Project description:Severe, repeated or chronic stress produces negative health outcomes including disruptions of the sleep/wake cycle and gut microbial dysbiosis. Diets rich in prebiotics and glycoproteins impact the gut microbiota and may increase gut microbial species that reduce the impact of stress. This experiment tested the hypothesis that consumption of dietary prebiotics, lactoferrin (Lf) and milk fat globule membrane (MFGM) will reduce the negative physiological impacts of stress. Male F344 rats, postnatal day (PND) 24, received a diet with prebiotics, Lf and MFGM (test) or a calorically matched control diet. Fecal samples were collected on PND 35/70/91 for 16S rRNA sequencing to examine microbial composition and, in a subset of rats; Lactobacillus rhamnosus was measured using selective culture. On PND 59, biotelemetry devices were implanted to record sleep/wake electroencephalographic (EEG). Rats were exposed to an acute stressor (100, 1.5 mA, tail shocks) on PND 87 and recordings continued until PND 94. Test diet, compared to control diet, increased fecal Lactobacillus rhamnosus colony forming units (CFU), facilitated non-rapid eye movement (NREM) sleep consolidation (PND 71/72) and enhanced rapid eye movement (REM) sleep rebound after stressor exposure (PND 87). Rats fed control diet had stress-induced reductions in alpha diversity and diurnal amplitude of temperature, which were attenuated by the test diet (PND 91). Stepwise multiple regression analysis revealed a significant linear relationship between early-life Deferribacteres (PND 35) and longer NREM sleep episodes (PND 71/72). A diet containing prebiotics, Lf and MFGM enhanced sleep quality, which was related to changes in gut bacteria and modulated the impact of stress on sleep, diurnal rhythms and the gut microbiota.
Project description:Increasing researches have confirmed the relationship between slow-transit constipation and gut microbiota dysbiosis. Many population and animal experiments have identified probiotics as effectors for the relief of constipation symptoms, but the specific mechanism remains unclear. In this intervention study, Lactobacillus rhamnosus strains isolated from five different sources were administered to mice with loperamide-induced constipation, and the impacts of these strains on constipation-related indicators were evaluated. All five strains of L. rhamnosus were found to improve constipation to various degrees. However, contrary to previous studies, the abilities of L. rhamnosus strains to improve constipation symptoms were not associated with the levels of short-chain fatty acids (SCFAs) in the colon. The effects of different strains of L. rhamnosus on constipation relief were associated with different aspects of the GI tract, including gastrointestinal regulatory peptides, neurotransmitters, neurotrophic factors, and gut microbiota. The findings of this study demonstrate that L. rhamnosus strains can alleviate constipation-related symptoms via different pathways independent of SCFAs regulation. This study yields a new perspective for clinical use of probiotics to better improve constipation symptoms, by combining strains with different mechanisms for alleviation of constipation.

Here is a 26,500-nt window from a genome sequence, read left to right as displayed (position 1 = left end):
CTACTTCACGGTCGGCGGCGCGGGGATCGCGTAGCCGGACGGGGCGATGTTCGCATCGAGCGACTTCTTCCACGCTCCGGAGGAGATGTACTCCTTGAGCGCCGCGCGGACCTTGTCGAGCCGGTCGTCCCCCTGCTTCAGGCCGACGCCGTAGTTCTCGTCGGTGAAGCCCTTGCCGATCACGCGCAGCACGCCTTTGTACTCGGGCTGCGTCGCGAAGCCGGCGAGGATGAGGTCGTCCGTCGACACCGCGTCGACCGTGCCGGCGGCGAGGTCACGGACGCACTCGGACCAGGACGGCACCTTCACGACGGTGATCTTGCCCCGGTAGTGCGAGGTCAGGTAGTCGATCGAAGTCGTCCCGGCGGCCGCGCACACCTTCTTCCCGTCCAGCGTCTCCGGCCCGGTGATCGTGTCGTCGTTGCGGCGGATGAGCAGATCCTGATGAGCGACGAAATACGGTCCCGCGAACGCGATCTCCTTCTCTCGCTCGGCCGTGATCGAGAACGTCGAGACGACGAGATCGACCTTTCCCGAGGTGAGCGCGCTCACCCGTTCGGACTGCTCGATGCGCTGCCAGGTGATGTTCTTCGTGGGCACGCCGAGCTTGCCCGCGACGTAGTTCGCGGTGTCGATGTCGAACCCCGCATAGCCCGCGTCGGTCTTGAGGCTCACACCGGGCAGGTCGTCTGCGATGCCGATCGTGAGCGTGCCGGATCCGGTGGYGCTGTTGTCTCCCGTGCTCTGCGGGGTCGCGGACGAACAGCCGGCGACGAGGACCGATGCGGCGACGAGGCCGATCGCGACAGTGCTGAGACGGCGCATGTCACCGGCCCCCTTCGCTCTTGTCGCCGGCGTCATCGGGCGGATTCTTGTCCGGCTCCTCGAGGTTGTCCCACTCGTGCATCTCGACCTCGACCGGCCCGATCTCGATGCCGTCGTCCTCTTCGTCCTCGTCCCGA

Project description:The link between gut microbiota and the development of colorectal cancer has been investigated. An imbalance in the gut microbiota promotes the progress of colorectal carcinogenesis via multiple mechanisms, including inflammation, activation of carcinogens, and tumorigenic pathways as well as damaging host DNA. Several therapeutic methods are available with which to alter the composition and the activity of gut microbiota, such as administration of prebiotics, probiotics, and synbiotics; these can confer various benefits for colorectal cancer patients. Nowadays, fecal microbiota transplantation is the most modern way of modulating the gut microbiota. Even though data regarding fecal microbiota transplantation in colorectal cancer patients are still rather limited, it has been approved as a clinical method of treatment-recurrent Clostridium difficile infection, which may also occur in these patients. The major benefits of fecal microbiota transplantation include modulation of immunotherapy efficacy, amelioration of bile acid metabolism, and restoration of intestinal microbial diversity. Nonetheless, more studies are needed to assess the long-term effects of fecal microbiota transplantation. In this review, the impact of gut microbiota on the efficiency of anti-cancer therapy and colorectal cancer patients' overall survival is also discussed.
Project description:Non-alcoholic fatty liver disease (NAFLD) is a highly prevalent metabolic disorder with steadily increasing incidence rates worldwide, especially in the West. There are no drugs available at present to treat NAFLD, and the primary therapeutic options include weight loss and the combination of healthy diet and exercise. Therefore, novel interventions are required that can target the underlying risk factors. Gut microbiota is an “invisible organ” of the human body and vital for normal metabolism and immuno-modulation. The number and diversity of microbes differ across the gastrointestinal tract from the mouth to the anus, and is most abundant in the intestine. Since dysregulated gut microbiota is an underlying pathological factor of NAFLD, it is a viable therapeutic target that can be modulated by antibiotics, probiotics, prebiotics, synbiotics, fecal microbiota transplantation, and microbial metabolites. In this review, we summarize the most recent advances in gut microbiota-targeted therapies against NAFLD in clinical and experimental studies, and critically evaluate novel targets and strategies for treating NAFLD.